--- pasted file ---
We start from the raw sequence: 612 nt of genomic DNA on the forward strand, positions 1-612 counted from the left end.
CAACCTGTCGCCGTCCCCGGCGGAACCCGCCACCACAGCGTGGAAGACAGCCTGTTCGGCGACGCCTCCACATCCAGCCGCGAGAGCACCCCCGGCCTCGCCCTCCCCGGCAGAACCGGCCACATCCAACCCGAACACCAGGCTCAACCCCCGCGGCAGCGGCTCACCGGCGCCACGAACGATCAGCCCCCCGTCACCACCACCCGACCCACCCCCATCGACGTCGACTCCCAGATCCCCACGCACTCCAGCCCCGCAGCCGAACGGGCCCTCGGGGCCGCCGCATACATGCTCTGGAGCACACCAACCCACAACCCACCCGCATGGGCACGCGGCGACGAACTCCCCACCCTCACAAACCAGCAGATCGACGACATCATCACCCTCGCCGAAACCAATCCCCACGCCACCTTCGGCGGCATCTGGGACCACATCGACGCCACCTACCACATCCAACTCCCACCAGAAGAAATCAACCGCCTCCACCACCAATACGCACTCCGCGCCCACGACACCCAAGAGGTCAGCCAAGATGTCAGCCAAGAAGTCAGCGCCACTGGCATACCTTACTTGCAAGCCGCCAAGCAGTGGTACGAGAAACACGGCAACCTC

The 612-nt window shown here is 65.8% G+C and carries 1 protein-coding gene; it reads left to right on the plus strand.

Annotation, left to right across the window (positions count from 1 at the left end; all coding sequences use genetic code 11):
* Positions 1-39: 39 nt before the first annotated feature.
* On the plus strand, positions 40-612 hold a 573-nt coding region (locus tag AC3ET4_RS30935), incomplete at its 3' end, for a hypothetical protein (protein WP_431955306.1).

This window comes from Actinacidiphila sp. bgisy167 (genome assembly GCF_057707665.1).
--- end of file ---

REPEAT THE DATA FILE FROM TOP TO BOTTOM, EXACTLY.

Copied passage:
We start from the raw sequence: 612 nt of genomic DNA on the forward strand, positions 1-612 counted from the left end.
CAACCTGTCGCCGTCCCCGGCGGAACCCGCCACCACAGCGTGGAAGACAGCCTGTTCGGCGACGCCTCCACATCCAGCCGCGAGAGCACCCCCGGCCTCGCCCTCCCCGGCAGAACCGGCCACATCCAACCCGAACACCAGGCTCAACCCCCGCGGCAGCGGCTCACCGGCGCCACGAACGATCAGCCCCCCGTCACCACCACCCGACCCACCCCCATCGACGTCGACTCCCAGATCCCCACGCACTCCAGCCCCGCAGCCGAACGGGCCCTCGGGGCCGCCGCATACATGCTCTGGAGCACACCAACCCACAACCCACCCGCATGGGCACGCGGCGACGAACTCCCCACCCTCACAAACCAGCAGATCGACGACATCATCACCCTCGCCGAAACCAATCCCCACGCCACCTTCGGCGGCATCTGGGACCACATCGACGCCACCTACCACATCCAACTCCCACCAGAAGAAATCAACCGCCTCCACCACCAATACGCACTCCGCGCCCACGACACCCAAGAGGTCAGCCAAGATGTCAGCCAAGAAGTCAGCGCCACTGGCATACCTTACTTGCAAGCCGCCAAGCAGTGGTACGAGAAACACGGCAACCTC

The 612-nt window shown here is 65.8% G+C and carries 1 protein-coding gene; it reads left to right on the plus strand.

Annotation, left to right across the window (positions count from 1 at the left end; all coding sequences use genetic code 11):
* Positions 1-39: 39 nt before the first annotated feature.
* On the plus strand, positions 40-612 hold a 573-nt coding region (locus tag AC3ET4_RS30935), incomplete at its 3' end, for a hypothetical protein (protein WP_431955306.1).

This window comes from Actinacidiphila sp. bgisy167 (genome assembly GCF_057707665.1).